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Never Stop Learning: 99 Ways Workshop #3 (TESTHEAD)

On July 22, 2013, in Syndicated, by Association for Software Testing
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The Software Testing Club recently put out an eBook called “99 Things You Can Do to Become a Better Tester“. Some of them are really general and vague. Some of them are remarkably specific.

My goal for the next few weeks is to take the “99 Things” book and see if I can put my own personal spin on each of them, and make a personal workshop out of each of the suggestions.

Suggestion #3: Never Stop Learning – Chris George
All right, this one is the epitome of “general and vague”, so creating a true “workshop” around this one would go way beyond an actual blog post. Still, it’s a very good piece of advice, so I’m going to put some personal spin on this, and make some suggestions for what has worked for me in this regard.
Workshop #3: Create Your Own “Perpetual Learning Program”

Software testing is a broad and varied discipline. Context reigns supreme, and each endeavor that deploys software (which covers just about every interest imaginable) requires testing and understanding of the customer domain and technical domain to be effective. That means that, if you want to learn everything there is to know about software testing… it’s a never ending process. You actually can learn forever because every product and project is different.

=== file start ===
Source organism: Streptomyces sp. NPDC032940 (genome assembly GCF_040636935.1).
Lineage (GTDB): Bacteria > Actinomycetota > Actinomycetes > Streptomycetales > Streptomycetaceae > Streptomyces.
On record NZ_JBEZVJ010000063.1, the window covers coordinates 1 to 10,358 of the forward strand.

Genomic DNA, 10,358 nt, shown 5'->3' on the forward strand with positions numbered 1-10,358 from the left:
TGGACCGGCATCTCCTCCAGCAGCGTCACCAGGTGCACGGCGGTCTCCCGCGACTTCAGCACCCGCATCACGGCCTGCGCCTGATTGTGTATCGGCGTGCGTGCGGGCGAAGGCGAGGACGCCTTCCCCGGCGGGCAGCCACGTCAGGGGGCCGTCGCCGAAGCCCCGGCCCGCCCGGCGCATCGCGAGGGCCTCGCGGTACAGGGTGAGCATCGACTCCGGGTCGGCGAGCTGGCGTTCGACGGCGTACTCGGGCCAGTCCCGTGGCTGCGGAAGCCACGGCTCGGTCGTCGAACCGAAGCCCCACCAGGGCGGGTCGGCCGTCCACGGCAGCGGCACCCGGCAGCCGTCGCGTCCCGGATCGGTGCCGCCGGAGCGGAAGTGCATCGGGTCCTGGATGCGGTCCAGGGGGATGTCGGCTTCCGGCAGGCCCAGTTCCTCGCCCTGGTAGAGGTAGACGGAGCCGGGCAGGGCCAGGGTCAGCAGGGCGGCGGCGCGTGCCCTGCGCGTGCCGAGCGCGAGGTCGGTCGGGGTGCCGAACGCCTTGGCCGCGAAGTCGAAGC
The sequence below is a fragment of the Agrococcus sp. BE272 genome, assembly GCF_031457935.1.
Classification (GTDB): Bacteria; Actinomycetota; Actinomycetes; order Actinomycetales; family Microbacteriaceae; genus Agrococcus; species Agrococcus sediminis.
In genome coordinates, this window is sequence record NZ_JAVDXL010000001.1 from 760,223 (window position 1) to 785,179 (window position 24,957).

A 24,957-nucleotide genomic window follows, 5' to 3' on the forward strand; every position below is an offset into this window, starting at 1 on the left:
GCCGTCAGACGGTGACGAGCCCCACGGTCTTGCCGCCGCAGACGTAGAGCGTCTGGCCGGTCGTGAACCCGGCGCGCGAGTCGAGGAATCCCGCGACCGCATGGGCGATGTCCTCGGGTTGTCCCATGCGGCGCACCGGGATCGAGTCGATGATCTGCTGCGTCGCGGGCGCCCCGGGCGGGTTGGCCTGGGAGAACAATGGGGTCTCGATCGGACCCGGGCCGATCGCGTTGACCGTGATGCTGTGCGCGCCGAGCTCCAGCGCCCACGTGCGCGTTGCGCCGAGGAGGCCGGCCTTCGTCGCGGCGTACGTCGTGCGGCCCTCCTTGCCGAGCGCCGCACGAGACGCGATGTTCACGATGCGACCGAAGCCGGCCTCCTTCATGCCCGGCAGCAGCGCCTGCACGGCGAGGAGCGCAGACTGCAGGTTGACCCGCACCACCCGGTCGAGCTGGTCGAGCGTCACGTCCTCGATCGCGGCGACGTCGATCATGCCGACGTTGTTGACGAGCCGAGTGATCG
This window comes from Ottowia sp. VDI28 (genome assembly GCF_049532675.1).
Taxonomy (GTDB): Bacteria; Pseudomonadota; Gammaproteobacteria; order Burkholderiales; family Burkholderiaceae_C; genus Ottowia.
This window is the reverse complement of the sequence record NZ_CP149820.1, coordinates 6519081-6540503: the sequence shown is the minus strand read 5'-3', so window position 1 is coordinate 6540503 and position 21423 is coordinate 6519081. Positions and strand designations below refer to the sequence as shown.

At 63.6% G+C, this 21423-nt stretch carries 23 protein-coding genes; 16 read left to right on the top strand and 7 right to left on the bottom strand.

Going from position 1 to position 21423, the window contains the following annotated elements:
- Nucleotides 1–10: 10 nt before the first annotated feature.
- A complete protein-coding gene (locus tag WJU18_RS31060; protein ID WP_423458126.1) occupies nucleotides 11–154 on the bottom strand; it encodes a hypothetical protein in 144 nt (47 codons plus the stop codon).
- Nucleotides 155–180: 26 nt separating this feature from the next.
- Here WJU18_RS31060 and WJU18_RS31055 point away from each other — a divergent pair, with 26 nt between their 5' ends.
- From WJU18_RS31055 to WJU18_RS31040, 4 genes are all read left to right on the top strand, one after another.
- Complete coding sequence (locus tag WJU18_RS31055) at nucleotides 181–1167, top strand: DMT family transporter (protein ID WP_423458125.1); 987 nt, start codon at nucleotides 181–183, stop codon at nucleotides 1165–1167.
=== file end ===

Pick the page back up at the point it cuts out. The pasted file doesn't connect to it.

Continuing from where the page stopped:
I like to think of software testing to fit into three different areas, and when I talk about software testing, I tend to think of these three areas:
– universal software testing skills
– context specific domains
– customer specific domains
I’m deliberately simplifying this because we could easily write books on each of these aspects.
Universal Software Testing Skills
If I had to make a suggestion for everyone, at the bare minimum, I think every tester should spend some time learning how to program the shell of their preferred/required system. Make that goal one.

For most of us, there are three systems that are in general everyday use. If you have a laptop computer, chances are it’s a variation of three flavors: Windows, MacOS, or Linux. MacOS and Linux have very similar plumbing, and the shell they use (with variations for the particular flavor) all utilize a shell that interacts with system resources in a similar way. Windows uses Power Shell, which, while using a different syntax, does many of the same things. Thus, if I had to suggest any “universal testing skill” it would be to learn how to program, even at a rudimentary level, the shell of your operating system.

Programming knowledge can be very readily compared to the scripts created in the shell, and many languages use similar constructs. The reason I would suggest learning how to program the shell first, is that users can more readily, and more quickly, see how systems interact with one another. It’s also helpful in the sense that managing data and the ability to transform data can give a tremendous boost when it comes to helping testers analyze and consider the data they generate with their tests.